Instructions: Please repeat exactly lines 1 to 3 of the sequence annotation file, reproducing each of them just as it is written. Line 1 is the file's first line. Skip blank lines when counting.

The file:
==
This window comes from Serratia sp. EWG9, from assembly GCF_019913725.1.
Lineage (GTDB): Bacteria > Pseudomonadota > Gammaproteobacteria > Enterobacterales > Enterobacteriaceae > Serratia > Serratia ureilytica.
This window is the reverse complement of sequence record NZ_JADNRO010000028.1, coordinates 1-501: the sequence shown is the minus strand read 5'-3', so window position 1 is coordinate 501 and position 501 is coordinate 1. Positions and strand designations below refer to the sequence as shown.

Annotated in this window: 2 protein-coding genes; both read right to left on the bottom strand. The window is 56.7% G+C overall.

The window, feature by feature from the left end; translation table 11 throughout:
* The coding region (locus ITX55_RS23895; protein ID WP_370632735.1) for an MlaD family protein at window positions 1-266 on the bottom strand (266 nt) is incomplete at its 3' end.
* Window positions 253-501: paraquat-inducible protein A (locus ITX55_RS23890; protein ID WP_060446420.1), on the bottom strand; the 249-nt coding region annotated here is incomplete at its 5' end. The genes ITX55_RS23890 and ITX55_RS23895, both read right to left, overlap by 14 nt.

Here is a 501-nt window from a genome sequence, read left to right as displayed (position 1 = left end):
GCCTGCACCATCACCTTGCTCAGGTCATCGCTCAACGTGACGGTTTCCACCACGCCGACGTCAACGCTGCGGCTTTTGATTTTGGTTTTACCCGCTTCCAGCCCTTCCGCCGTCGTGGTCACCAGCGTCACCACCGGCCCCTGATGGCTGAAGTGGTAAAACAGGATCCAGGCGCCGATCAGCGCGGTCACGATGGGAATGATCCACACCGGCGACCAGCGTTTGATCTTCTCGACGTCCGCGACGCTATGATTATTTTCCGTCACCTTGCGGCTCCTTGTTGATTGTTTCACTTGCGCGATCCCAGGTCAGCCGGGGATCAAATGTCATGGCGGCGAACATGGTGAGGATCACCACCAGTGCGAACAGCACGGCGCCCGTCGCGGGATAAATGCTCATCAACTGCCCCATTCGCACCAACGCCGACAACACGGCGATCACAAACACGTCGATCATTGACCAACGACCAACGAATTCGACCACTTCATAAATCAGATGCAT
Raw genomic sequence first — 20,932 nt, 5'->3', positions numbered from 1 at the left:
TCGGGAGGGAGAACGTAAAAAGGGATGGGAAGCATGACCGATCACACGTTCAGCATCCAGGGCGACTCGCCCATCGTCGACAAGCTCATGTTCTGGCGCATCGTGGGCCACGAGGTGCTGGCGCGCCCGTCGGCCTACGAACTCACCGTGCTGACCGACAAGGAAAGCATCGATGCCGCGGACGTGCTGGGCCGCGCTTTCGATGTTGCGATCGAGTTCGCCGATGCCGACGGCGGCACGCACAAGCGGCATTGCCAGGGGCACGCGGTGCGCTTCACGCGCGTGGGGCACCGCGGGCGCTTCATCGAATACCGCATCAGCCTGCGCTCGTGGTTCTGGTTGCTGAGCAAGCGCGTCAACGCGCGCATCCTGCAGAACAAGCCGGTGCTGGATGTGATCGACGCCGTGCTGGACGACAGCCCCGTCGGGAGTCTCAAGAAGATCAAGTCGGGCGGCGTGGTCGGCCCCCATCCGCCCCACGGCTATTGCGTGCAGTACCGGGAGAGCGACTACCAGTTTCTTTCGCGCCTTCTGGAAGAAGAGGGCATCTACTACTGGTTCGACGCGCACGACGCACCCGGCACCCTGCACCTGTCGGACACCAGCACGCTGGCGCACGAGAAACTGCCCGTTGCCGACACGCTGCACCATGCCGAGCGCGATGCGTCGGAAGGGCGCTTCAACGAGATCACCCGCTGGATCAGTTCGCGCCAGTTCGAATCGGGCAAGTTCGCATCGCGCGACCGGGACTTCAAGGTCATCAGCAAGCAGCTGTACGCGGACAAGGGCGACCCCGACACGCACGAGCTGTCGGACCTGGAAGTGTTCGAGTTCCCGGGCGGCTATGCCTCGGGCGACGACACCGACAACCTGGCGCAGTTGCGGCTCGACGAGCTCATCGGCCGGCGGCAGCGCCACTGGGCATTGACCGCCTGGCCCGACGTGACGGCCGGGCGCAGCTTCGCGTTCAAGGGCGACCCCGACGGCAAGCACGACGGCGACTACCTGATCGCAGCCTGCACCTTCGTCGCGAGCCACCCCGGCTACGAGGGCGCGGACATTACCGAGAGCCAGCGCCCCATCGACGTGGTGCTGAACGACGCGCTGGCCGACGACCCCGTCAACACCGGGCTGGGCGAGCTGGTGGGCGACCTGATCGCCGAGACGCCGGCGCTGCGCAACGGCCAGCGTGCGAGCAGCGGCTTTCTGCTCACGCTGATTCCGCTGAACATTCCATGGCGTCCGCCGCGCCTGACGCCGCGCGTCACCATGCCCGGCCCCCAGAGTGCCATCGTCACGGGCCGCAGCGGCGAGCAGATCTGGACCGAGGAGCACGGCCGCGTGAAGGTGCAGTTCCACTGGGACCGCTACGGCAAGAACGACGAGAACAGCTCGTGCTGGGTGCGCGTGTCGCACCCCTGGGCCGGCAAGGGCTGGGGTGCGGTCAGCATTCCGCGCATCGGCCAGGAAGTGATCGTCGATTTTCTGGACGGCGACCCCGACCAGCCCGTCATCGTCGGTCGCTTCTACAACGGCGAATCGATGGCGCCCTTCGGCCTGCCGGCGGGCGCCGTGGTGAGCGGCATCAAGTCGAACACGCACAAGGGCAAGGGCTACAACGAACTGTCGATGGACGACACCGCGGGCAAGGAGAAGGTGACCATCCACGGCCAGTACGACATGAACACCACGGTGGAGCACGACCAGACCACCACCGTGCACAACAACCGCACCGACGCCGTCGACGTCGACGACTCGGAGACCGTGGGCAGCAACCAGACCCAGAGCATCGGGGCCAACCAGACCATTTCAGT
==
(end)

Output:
This window comes from Serratia sp. EWG9, from assembly GCF_019913725.1.
Lineage (GTDB): Bacteria > Pseudomonadota > Gammaproteobacteria > Enterobacterales > Enterobacteriaceae > Serratia > Serratia ureilytica.
This window is the reverse complement of sequence record NZ_JADNRO010000028.1, coordinates 1-501: the sequence shown is the minus strand read 5'-3', so window position 1 is coordinate 501 and position 501 is coordinate 1. Positions and strand designations below refer to the sequence as shown.